2021.12.09 08:00

Despite labour shortages, Lithuanians sceptical about integrating migrants – survey

Gabrielė Sagaitytė, LRT.lt2021.12.09 08:00

Six out of ten Lithuanians do not support integrating more migrants into the country’s labour market, a survey commissioned by LRT suggests. According to economists, people fear competition.

On 3-24 November, the pollster Norstat polled 1,000 people, a sample representing the country’s population. They were asked about integrating migrants into Lithuania‘s labour market.

Asked if they agreed that Lithuania needs to allow more migrant workers in, 63 percent said they did not, 29 percent said they did, while 9 percent had no opinion on the matter.

The highest level of opposition was among those aged 55-64 (around 70 percent), while the most approving group was of those aged 25-34 (42 percent).

With 39 percent approval, Vilnius residents were the most welcoming of greater integration of migrants into Lithuania’s labour market. In contrast, 80 percent of Panevėžys residents and 67 percent of Šiauliai residents did not support this idea.

The most strongly opposed to the integration of migrants were workers and technicians (76 percent), housewives (73 percent), and pensioners (68 percent). The support was greatest among the top or middle-level managers (54 percent).

The survey has also shown a correlation between people's incomes and their support for migrants in Lithuania’s labour market, with those earning higher income being the most supportive of it.

Threefold reasons

Boguslavas Gruževskis, an economist and professor at Vilnius University, identified three reasons that could have influenced society’s opposition to integrating migrants into the labour market.

First, there is a public perception that employers mainly seek cheaper labour.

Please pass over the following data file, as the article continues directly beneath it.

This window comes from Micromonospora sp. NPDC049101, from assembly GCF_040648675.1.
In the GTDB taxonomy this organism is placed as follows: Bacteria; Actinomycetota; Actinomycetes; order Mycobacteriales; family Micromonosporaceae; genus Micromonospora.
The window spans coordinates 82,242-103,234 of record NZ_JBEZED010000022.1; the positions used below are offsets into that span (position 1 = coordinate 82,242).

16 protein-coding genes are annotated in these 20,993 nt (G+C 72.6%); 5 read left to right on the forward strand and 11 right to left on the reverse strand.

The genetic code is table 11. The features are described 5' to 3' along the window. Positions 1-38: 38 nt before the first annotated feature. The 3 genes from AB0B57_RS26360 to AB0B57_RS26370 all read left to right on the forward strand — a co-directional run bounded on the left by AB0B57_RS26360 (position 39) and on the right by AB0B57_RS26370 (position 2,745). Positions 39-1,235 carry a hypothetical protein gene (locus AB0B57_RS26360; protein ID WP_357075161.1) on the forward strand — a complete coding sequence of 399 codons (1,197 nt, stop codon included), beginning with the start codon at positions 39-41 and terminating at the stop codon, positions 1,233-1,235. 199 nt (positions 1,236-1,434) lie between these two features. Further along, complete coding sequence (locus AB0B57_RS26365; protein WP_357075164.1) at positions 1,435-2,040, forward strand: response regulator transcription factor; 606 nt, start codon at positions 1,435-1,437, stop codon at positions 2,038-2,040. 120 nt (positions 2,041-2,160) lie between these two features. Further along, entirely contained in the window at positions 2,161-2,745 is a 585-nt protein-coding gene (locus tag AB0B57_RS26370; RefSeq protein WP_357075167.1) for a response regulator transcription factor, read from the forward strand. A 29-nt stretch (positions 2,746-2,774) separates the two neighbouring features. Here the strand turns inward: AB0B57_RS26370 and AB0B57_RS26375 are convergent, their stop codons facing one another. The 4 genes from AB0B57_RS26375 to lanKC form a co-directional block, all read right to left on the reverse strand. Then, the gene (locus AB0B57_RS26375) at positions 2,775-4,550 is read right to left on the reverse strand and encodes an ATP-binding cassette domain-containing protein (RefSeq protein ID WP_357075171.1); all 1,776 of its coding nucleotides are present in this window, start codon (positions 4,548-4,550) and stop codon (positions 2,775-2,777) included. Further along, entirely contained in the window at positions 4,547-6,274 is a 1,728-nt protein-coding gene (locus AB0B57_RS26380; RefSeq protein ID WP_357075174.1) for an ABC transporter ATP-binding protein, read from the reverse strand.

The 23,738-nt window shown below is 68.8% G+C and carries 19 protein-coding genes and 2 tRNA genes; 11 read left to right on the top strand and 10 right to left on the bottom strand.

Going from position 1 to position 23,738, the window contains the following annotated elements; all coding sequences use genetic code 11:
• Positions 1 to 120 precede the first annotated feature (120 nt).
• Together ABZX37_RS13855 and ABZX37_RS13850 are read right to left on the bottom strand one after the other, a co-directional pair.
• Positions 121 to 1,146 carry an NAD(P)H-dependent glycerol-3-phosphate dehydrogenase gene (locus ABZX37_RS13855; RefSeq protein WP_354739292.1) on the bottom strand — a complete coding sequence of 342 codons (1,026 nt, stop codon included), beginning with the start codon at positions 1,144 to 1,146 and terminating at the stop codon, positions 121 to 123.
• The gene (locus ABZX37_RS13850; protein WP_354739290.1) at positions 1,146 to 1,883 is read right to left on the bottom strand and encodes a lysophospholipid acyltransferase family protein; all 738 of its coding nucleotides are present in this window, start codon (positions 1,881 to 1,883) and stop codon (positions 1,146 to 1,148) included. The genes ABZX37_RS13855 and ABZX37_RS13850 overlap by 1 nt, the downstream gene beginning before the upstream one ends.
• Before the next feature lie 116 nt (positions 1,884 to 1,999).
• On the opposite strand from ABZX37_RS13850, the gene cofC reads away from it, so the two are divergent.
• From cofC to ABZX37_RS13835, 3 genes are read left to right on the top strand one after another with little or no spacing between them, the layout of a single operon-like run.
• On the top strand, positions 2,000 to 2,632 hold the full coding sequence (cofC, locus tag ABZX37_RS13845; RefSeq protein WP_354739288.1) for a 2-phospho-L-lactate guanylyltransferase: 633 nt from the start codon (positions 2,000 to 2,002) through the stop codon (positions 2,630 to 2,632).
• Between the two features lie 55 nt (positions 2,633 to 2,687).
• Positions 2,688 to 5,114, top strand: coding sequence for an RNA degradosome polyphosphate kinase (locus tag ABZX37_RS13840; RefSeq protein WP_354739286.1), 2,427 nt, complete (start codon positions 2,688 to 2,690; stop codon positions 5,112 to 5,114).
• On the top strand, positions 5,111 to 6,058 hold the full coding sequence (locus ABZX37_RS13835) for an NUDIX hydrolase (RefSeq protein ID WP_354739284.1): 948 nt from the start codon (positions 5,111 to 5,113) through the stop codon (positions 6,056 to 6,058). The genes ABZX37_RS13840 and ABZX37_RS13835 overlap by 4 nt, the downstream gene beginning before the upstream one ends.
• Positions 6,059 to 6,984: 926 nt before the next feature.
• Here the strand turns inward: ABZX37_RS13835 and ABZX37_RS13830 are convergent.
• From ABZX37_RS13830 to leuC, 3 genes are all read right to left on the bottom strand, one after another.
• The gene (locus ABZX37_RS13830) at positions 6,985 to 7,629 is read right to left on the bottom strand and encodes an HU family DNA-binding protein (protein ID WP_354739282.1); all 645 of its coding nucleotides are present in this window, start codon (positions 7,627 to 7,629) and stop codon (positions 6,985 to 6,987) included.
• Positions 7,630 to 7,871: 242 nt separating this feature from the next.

“There are a lot of common opinions among people, especially when it comes to the elderly and parents. In their opinion, employers don't want to hire Lithuanians because they expect to employ foreigners for cheaper. This is why people are against it,” Gruževskis said.

Second, there is an issue of long-term unemployment, which could be worsened by greater integration of migrants into the labour market.

Last, according to the professor, investing in migrant workers could slow down economic development. The focus should be on attracting highly skilled foreigners, he added.

“The migrants that [Lithuania] expects to bring are unskilled or medium-skilled workers. Today, we need migrants who could create much more added value,” Gruževskis said.

Personal interests

According to Linas Čekanavičius, an economist and professor at Vilnius University, Lithuanian businesses support greater integration of migrants because they expect to have a cheaper labour force.

“They certainly have no intention of enticing Danes, Swedes, Irish or Spaniards to come here with these salaries. They are thinking about Eastern European countries,” the professor said.

Asked about the Lithuanian population’s disapproval of welcoming more migrant workers, Čekanavičius said that people are thinking about competition.

“We could probably bring in IT specialists from India or Pakistan, who would work for half the salary we pay our IT specialists. […] So, people are thinking that ‘someone will come and take my job’,” he said.

More foreigners

Based on the Employment Service data, the number of foreigners from non-EU countries looking for work in Lithuania has increased by 72 percent over the last five years.

On November 1, there were 1,600 unemployed foreigners from non-EU countries in Lithuania.

In 2017, people from 35 countries were looking for a job in Lithuania. This year, the number has grown to 49 countries. People from Bolivia, Brazil, Venezuela, Australia, Costa Rica, Mexico, Peru, Tunisia, Madagascar, Guinea, Albania, and Thailand were among the job seekers in Lithuania.

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